While there’s still more than a year to go before its scheduled launch, Chevrolet’s Volt is getting closer. From a concept unveiled in early 2007, it’s now a model that starts, stops and drives – and I got the chance to do that in Vancouver.
I went less than 20 kilometres at low speeds, but notably, it was what automakers call an “integration vehicle,” the first time the technology and design have come together. This isn’t exactly what will go on sale, but final changes will probably be minor.
While it has a gasoline engine, electric motor and lithium-ion battery, Volt isn’t a hybrid.
Rather, it’s an extended-range vehicle that always uses electricity to power the wheels. After it’s recharged by plugging into a wall outlet, it travels about 64 km.
Once the battery runs down, a 1.4-litre gasoline engine starts up and acts like a generator to supply more electricity. That’s a major difference from an all-electric car, which won’t travel any further once its battery is depleted.
Volt was designed to the 64-km threshold because, as GM says, 75 per cent of Canadians drive less than that each day. In theory, many Volt owners will never burn any gasoline, other than the occasional start-up programmed into the engine to keep its fluids flowing.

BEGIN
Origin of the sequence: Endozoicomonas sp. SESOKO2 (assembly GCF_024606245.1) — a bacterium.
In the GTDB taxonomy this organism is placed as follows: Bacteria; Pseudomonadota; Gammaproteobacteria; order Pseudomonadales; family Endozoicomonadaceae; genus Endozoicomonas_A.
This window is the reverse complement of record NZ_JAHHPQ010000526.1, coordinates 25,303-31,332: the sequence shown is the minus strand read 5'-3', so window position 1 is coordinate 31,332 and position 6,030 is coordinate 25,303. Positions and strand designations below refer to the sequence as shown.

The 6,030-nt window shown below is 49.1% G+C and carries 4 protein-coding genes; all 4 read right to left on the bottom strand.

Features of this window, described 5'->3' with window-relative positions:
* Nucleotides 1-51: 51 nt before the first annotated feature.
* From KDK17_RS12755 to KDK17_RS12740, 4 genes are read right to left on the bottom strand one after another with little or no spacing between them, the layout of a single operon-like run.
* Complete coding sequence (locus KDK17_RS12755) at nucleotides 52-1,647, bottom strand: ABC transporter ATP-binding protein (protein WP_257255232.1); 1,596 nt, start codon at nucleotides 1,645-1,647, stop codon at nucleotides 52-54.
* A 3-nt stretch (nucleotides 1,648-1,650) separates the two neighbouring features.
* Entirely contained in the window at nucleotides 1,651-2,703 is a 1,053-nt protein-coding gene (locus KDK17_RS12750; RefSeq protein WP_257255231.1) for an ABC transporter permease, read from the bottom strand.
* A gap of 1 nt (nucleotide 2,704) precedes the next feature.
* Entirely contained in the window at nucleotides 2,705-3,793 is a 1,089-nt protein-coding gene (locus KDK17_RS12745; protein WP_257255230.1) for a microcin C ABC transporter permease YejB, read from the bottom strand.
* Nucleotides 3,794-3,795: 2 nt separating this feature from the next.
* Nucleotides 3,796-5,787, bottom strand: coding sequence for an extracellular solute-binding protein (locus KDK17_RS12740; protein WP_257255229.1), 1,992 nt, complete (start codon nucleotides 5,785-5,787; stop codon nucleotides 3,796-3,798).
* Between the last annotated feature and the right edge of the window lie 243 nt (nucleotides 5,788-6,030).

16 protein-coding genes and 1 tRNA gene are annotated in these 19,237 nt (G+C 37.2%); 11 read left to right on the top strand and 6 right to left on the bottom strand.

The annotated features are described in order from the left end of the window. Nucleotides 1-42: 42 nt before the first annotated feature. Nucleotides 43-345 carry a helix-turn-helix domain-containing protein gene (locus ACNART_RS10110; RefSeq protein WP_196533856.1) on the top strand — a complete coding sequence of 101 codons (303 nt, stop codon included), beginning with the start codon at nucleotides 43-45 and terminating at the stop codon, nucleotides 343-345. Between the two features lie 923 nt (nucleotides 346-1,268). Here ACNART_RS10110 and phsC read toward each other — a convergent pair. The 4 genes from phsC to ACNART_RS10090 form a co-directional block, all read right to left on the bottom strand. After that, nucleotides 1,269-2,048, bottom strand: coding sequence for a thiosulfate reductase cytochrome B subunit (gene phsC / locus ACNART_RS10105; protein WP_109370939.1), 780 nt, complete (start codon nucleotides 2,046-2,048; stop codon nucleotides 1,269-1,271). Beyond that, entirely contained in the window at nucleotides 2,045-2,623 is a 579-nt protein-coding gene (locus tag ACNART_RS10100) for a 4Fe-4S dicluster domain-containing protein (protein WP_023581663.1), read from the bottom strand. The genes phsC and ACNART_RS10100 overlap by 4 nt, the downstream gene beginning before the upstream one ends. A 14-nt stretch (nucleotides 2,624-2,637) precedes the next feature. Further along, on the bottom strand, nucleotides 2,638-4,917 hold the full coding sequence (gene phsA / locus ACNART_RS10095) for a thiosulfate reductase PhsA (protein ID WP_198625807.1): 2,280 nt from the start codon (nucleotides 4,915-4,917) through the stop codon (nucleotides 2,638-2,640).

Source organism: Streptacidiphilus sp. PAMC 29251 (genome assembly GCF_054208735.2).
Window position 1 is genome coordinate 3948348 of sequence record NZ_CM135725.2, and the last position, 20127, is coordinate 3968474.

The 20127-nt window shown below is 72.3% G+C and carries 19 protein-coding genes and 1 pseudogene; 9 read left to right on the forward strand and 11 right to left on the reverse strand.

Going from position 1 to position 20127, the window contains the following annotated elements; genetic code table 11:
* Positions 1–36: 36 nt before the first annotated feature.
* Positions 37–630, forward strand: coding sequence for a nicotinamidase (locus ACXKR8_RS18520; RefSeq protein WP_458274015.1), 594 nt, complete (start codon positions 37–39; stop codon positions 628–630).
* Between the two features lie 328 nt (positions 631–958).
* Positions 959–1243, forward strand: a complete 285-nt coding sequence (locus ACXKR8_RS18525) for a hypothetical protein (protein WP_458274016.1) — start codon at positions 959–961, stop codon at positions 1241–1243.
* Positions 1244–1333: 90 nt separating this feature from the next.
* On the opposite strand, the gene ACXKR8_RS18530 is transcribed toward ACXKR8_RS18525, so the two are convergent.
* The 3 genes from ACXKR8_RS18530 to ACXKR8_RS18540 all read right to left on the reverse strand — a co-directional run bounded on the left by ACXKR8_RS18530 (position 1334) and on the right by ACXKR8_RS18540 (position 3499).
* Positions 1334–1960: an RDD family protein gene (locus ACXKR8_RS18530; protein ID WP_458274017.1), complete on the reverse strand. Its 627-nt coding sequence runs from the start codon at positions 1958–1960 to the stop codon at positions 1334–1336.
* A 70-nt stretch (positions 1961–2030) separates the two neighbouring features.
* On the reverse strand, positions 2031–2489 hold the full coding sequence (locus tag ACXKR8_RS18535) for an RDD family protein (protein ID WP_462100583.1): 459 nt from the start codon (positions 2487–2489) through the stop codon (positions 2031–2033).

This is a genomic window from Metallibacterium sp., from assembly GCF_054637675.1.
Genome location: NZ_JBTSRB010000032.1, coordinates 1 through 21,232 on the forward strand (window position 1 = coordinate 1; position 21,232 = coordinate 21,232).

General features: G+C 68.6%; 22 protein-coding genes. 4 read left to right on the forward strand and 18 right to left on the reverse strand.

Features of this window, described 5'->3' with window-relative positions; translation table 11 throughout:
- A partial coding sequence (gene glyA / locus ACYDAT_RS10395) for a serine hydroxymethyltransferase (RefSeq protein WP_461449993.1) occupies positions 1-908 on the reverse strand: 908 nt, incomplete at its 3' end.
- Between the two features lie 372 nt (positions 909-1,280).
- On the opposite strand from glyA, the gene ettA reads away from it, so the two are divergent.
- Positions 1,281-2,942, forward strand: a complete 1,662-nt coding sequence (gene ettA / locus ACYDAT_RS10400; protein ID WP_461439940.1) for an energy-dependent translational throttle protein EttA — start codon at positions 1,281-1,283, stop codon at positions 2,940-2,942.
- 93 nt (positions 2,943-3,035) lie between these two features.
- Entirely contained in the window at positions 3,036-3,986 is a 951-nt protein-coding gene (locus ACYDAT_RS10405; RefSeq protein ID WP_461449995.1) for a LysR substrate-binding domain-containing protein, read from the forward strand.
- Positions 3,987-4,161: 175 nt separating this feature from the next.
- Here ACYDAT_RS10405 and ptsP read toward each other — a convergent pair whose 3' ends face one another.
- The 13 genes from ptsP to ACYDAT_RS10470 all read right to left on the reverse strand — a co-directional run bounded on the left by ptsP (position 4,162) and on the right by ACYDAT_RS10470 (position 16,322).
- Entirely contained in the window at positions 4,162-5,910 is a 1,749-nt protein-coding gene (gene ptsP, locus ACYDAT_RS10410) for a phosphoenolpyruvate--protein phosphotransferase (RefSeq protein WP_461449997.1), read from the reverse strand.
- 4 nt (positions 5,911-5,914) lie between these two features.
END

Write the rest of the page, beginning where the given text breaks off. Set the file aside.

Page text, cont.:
Driving it is unremarkable, and I mean that as a compliment.
It doesn’t feel much different than a conventional car, which should appeal to many buyers: No learning curve, no unusual requirements, and nothing unfamiliar. Press a button, put the shifter into drive, and put your foot on the accelerator pedal.
It feels peppy, and has a “Sport” button that adds a turbo-like power boost for hills and highway passing. Regenerative braking and deceleration put some charge back into the battery, and if desired, a special setting increases the threshold, with a sensation similar to downshifting a stick shift (powered solely by its electric motor, Volt doesn’t have a transmission).
The brakes feel conventional and, within the limitations of my short test-drive, the steering seems equally normal. Overall, it isn’t much different than driving a Cobalt.
Price will be paramount, but GM’s mum on that until it gets closer to market. Estimates predict it’ll be relatively expensive, with much of the cost in the battery.
Time will tell, but just as hybrids came within reach of most buyers, Volt and other electric vehicles may be poised to become just as common on our roads.